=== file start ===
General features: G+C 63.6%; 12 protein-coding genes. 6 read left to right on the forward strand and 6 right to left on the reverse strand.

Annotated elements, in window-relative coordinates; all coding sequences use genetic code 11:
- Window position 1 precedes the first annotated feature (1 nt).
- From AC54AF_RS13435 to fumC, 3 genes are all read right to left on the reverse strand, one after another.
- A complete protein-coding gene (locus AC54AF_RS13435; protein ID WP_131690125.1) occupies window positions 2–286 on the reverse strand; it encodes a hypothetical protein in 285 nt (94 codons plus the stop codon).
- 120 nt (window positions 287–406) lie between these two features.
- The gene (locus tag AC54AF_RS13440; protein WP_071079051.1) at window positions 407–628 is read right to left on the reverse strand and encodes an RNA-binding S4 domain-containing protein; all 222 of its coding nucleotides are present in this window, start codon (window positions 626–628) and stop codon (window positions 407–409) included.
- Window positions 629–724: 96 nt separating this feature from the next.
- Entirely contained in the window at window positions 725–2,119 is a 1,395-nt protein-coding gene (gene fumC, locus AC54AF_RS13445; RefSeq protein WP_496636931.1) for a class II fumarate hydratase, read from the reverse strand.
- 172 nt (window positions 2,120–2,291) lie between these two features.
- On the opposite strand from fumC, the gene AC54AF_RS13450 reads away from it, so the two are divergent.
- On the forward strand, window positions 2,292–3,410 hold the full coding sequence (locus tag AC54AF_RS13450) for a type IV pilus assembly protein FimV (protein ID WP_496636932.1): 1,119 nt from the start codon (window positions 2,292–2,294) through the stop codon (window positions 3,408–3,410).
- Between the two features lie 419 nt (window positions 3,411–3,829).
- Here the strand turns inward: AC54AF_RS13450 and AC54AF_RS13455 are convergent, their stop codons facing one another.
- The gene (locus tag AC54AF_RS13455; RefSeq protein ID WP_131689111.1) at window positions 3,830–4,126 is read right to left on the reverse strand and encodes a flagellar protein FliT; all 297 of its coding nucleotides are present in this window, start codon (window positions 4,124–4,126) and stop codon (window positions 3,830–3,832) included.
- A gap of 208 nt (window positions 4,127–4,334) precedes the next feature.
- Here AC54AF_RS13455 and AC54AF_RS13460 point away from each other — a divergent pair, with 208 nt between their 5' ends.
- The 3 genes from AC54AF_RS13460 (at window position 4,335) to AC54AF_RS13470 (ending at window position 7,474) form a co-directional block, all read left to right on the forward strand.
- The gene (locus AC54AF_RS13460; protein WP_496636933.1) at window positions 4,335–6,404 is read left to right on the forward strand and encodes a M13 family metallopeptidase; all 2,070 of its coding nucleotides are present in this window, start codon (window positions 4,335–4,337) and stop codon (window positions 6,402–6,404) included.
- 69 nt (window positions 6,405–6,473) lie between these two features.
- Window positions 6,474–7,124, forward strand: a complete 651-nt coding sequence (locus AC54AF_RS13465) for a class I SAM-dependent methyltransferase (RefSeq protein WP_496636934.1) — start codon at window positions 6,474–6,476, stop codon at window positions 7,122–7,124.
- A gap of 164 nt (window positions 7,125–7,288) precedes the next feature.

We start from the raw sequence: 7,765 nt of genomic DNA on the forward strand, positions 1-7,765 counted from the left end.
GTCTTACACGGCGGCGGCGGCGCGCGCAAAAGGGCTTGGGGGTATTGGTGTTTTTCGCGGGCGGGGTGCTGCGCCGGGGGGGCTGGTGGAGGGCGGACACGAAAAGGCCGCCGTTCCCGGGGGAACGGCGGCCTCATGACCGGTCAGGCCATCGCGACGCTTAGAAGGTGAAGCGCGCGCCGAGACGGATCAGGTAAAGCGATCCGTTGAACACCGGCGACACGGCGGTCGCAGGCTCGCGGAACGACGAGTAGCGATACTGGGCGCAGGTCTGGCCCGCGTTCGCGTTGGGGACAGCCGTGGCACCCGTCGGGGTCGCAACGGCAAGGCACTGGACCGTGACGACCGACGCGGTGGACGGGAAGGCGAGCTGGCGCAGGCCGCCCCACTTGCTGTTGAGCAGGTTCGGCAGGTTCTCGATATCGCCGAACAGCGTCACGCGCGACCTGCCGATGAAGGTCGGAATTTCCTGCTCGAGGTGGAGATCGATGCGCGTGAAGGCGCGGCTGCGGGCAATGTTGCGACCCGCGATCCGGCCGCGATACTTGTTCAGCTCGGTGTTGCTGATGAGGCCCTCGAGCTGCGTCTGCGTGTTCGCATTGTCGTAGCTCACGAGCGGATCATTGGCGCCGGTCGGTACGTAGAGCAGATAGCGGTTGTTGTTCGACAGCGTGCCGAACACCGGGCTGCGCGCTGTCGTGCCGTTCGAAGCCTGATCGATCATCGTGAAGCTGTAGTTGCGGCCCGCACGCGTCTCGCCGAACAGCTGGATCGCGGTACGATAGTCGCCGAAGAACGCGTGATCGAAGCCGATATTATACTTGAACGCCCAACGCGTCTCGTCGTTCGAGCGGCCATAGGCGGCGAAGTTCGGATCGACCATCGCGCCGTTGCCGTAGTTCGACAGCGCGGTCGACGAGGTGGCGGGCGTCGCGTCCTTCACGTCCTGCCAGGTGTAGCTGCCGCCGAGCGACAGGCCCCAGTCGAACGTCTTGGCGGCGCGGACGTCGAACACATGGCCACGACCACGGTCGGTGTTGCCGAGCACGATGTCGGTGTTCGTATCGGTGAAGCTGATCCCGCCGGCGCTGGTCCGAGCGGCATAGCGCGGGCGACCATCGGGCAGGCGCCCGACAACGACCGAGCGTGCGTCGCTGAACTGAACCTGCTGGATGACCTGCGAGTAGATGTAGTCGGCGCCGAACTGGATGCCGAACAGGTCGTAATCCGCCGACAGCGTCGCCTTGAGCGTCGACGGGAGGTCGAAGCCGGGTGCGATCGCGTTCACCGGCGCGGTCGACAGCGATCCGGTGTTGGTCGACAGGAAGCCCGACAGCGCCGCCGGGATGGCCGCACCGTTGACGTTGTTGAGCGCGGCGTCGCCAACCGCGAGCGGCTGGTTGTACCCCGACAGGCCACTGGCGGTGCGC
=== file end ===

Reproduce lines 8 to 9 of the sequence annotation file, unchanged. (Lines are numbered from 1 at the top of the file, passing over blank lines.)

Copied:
- Window positions 629–724: 96 nt separating this feature from the next.
- Entirely contained in the window at window positions 725–2,119 is a 1,395-nt protein-coding gene (gene fumC, locus AC54AF_RS13445; RefSeq protein WP_496636931.1) for a class II fumarate hydratase, read from the reverse strand.